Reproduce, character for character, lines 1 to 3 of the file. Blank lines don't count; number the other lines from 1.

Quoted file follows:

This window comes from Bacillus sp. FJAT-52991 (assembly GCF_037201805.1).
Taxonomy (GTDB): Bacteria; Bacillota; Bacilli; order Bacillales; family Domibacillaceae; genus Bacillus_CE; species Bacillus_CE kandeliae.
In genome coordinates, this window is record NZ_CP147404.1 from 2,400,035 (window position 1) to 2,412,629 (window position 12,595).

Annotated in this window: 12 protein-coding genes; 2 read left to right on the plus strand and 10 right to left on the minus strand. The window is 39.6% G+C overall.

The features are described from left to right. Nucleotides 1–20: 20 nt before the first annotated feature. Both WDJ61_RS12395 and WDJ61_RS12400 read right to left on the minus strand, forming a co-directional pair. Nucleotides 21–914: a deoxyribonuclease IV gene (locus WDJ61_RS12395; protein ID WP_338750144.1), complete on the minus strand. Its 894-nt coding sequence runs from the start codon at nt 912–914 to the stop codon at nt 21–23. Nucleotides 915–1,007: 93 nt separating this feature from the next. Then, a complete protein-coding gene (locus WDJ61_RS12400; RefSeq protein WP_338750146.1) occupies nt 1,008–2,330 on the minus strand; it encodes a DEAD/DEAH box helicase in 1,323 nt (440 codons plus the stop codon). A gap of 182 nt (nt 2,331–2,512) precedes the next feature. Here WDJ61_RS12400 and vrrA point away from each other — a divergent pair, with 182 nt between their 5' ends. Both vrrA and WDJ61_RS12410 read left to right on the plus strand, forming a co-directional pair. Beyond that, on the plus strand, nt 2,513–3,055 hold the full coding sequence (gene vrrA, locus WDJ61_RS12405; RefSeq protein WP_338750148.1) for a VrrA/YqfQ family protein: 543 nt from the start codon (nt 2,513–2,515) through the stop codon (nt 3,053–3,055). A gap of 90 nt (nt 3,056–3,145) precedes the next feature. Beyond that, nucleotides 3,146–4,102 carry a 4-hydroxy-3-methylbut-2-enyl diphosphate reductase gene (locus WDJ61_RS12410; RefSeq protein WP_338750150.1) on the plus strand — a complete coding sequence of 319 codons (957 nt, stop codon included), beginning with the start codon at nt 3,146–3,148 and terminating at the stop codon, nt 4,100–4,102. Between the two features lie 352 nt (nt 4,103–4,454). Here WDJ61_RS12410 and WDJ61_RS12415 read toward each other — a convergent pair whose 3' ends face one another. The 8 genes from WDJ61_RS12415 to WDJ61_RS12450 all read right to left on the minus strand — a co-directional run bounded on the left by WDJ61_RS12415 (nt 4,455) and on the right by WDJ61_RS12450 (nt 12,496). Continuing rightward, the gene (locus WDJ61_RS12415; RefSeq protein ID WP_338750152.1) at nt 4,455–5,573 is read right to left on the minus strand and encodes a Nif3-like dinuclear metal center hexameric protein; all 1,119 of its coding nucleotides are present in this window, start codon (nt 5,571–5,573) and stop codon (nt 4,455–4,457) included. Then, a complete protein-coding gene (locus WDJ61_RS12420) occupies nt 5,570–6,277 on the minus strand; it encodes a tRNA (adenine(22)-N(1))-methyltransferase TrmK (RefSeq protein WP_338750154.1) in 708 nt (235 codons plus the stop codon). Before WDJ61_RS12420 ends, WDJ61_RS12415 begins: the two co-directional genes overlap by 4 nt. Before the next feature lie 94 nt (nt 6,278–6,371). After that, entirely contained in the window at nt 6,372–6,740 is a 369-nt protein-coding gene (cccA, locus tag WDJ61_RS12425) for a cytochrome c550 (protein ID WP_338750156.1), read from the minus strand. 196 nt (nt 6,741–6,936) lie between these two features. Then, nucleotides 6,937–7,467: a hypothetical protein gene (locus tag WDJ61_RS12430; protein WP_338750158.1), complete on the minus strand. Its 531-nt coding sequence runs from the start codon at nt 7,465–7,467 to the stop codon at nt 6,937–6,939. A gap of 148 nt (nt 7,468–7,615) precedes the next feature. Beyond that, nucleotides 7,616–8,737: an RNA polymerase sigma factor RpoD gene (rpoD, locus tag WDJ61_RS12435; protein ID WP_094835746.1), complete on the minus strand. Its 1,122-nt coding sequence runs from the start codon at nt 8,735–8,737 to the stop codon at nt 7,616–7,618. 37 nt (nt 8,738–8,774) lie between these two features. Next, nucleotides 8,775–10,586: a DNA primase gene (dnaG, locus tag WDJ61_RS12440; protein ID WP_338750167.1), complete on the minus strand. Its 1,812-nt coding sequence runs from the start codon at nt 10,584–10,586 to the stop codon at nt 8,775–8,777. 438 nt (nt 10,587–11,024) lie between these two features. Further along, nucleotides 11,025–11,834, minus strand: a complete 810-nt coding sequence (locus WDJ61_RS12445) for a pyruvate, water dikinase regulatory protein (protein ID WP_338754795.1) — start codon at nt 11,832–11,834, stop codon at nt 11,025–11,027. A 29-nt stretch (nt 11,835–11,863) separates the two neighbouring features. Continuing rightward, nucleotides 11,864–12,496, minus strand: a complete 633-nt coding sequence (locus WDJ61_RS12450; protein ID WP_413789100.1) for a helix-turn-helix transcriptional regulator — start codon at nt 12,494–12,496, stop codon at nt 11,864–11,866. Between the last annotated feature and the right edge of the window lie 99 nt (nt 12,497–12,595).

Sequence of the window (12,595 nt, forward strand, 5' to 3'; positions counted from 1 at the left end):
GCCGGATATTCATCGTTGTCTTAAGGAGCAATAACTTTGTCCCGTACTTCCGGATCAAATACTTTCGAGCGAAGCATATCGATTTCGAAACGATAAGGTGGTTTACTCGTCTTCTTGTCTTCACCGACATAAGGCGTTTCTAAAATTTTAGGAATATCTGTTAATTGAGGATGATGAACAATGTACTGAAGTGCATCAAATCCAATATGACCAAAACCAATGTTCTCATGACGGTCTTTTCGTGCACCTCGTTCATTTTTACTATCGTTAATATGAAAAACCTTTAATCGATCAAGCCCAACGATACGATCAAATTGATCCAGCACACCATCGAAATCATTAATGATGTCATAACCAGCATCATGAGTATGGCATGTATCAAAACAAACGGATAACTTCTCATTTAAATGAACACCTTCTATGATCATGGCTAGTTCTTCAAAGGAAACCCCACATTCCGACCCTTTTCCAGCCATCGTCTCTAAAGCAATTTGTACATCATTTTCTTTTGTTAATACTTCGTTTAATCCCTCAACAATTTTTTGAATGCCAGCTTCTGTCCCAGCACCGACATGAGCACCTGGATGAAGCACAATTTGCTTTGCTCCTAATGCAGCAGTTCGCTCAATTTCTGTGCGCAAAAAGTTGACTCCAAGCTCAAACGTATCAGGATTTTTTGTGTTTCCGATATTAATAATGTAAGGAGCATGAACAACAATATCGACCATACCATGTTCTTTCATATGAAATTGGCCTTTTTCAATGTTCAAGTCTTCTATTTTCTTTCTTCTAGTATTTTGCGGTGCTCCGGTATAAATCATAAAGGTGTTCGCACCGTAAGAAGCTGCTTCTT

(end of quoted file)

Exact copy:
This window comes from Bacillus sp. FJAT-52991 (assembly GCF_037201805.1).
Taxonomy (GTDB): Bacteria; Bacillota; Bacilli; order Bacillales; family Domibacillaceae; genus Bacillus_CE; species Bacillus_CE kandeliae.
In genome coordinates, this window is record NZ_CP147404.1 from 2,400,035 (window position 1) to 2,412,629 (window position 12,595).